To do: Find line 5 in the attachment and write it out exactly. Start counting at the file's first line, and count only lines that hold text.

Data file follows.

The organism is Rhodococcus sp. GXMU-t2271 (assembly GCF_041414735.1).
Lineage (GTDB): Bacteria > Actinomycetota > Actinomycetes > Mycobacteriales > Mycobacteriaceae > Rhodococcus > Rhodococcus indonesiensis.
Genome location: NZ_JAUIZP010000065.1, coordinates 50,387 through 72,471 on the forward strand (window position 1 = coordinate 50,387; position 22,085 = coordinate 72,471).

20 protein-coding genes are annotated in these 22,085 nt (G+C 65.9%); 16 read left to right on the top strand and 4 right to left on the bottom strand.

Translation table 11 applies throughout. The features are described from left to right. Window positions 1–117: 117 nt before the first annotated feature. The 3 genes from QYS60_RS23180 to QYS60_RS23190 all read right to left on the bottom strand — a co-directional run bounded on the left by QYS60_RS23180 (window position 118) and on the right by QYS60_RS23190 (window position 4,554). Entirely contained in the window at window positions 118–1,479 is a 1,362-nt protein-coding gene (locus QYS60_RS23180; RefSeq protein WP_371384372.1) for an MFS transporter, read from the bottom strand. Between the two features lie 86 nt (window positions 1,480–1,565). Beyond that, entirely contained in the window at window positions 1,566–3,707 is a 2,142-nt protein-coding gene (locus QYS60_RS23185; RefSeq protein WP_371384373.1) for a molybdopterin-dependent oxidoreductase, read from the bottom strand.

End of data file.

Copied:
Translation table 11 applies throughout. The features are described from left to right. Window positions 1–117: 117 nt before the first annotated feature. The 3 genes from QYS60_RS23180 to QYS60_RS23190 all read right to left on the bottom strand — a co-directional run bounded on the left by QYS60_RS23180 (window position 118) and on the right by QYS60_RS23190 (window position 4,554). Entirely contained in the window at window positions 118–1,479 is a 1,362-nt protein-coding gene (locus QYS60_RS23180; RefSeq protein WP_371384372.1) for an MFS transporter, read from the bottom strand. Between the two features lie 86 nt (window positions 1,480–1,565). Beyond that, entirely contained in the window at window positions 1,566–3,707 is a 2,142-nt protein-coding gene (locus QYS60_RS23185; RefSeq protein WP_371384373.1) for a molybdopterin-dependent oxidoreductase, read from the bottom strand.